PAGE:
The game running was BackBreakers by NaturalMotion, it ran very smoothly which is a nice teaser to the beginning of the slew of Tegra 2 tablets we are expecting to see at Computex in two weeks.
It’s been a while since Google bought On2, and today at the I/O event they’ve finally announced what they plan to do with it: Release it back into the wild as Open-Source video codec WebM.
WebM is an open, royalty-free, media file format designed for the web.
WebM defines the file container structure, video and audio formats. WebM files consist of video streams compressed with the VP8 video codec and audio streams compressed with the Vorbis audio codec. The WebM file structure is based on the Matroska container.
Based on the VP8 codec, it offers better results than either h264 or Ogg and is already available in the Chromium & FireFox nightly builds as well as a prototype Opera build. Looks like Google might finally end the Web Video Codec wars.
Update 1:42pm: Microsoft has just issued a response, and (in typical Microsoft Fashion) they aren’t impressed. However, they do begrudginly admit:
In its HTML5 support, IE9 will support playback of H.264 video as well as VP8 video when the user has installed a VP8 codec on Windows.
While that sounds good, there’s an important little nugget in there: when the user has installed a VP8 codec. Essentially, IE9 will support h264 out of the box. If you want VP8, you’ll have to go find it yourself and download it (just like Quicktime today). Where Chromium, Opera, and FireFox will be shipping “batteries included”, IE9 will require the user to go hunt down the codec themselves and maintain it for revisions separately.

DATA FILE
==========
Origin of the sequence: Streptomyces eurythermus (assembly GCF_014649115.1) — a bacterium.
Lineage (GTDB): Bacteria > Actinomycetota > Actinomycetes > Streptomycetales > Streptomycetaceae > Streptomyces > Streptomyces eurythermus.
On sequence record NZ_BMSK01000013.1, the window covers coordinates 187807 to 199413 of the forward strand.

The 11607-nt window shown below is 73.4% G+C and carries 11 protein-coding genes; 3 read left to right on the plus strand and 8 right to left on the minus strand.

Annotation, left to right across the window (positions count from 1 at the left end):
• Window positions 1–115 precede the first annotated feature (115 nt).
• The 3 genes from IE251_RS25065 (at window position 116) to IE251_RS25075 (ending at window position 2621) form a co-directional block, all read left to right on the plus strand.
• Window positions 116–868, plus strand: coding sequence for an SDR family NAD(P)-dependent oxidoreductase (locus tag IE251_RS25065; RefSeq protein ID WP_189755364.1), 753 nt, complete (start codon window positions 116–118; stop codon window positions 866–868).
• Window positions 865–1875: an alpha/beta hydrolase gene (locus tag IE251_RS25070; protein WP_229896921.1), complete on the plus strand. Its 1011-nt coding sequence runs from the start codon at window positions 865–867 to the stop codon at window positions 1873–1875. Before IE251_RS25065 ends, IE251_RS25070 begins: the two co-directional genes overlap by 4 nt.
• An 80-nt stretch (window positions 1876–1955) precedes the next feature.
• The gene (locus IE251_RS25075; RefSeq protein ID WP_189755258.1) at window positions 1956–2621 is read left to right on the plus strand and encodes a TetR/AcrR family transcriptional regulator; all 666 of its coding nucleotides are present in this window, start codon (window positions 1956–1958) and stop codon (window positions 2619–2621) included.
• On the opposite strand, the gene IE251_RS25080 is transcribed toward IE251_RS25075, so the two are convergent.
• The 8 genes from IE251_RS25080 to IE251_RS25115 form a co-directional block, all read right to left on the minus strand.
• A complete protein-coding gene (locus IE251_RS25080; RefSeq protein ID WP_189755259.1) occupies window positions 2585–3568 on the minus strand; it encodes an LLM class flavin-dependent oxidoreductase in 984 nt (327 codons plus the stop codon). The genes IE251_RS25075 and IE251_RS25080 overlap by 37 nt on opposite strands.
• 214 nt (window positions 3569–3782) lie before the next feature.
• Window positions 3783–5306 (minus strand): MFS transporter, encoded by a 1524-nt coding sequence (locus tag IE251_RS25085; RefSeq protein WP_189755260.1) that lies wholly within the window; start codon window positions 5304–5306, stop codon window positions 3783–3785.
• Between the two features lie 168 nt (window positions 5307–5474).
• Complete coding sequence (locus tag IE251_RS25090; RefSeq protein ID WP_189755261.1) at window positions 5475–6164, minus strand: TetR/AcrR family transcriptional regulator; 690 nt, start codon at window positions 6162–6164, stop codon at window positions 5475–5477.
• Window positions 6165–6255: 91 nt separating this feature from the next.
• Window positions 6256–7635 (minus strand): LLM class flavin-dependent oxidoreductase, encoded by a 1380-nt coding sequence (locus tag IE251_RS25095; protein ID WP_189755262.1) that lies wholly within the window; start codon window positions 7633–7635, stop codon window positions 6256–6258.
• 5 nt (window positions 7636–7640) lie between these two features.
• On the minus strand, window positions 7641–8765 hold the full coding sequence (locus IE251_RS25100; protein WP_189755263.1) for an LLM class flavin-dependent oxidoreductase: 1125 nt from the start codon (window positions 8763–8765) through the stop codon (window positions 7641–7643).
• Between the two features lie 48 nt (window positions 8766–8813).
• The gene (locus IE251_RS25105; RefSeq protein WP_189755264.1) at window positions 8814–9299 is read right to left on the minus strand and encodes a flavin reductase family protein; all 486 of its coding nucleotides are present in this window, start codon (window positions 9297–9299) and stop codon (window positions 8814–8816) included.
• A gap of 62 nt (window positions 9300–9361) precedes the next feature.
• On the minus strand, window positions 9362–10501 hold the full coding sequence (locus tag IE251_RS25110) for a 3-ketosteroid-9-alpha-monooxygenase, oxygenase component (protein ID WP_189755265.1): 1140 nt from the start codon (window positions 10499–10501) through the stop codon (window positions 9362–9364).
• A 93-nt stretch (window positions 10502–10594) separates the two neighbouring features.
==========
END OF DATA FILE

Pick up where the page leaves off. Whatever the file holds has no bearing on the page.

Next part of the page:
Google has just made the official announcement that they are ending the ambitious O3D project. Originally conceived as a cross-platform plugin to bring hardware-accelerated 3D to all browsers, WebGL has made major inroads into that space and has the likes of NVidia, Apple (Safari), Microsoft, and the Khronos group behind it. With that in mind, Google has decided to discontinue the plugin and instead turn O3D into a WebGL abstraction layer.
The Inspired Mag has compiled a great list of Flickr and Google Groups that showcase a wide variety of information graphics and visualization all ready for your perusal.
Today, we bring you a major round-up of the best 35 Flickr Groups to find all kinds of designs, either from major newspapers and magazine, personal portfolios or vintage maps and graphics. Some of those are much more active than others, and it’s pretty obvious you’ll find that many of the submissions are repeated in several Groups – that means that some users are, naturally, more concerned that others in showing off their work.
Even so, we tried to gather Groups that have some level of interest besides those common submissions, so, we hope you enjoy them!
We have talked about some of the resources that you can use to track the oil spill in the Gulf of Mexico. Another tracking tool that you can use if Google Earth. Hopefully the new containment dome will work, which will take care of about 85% of the oil that is spewing out. Then they can work on the second leak and solve that problem.
On April 20, 2010, an explosion occurred on the semi-submersible offshore drilling rig Deepwater Horizon in the Gulf of Mexico, killing 11 rig workers and injuring 17 others. On April 24, it was found that the wellhead was damaged and was leaking oil into the Gulf. This significant spill poses a serious threat to wildlife, affecting as many as 400 species along the coastal areas of Louisiana, Mississippi, Alabama, and Florida.
Via : Gulf of Mexico Oil Spill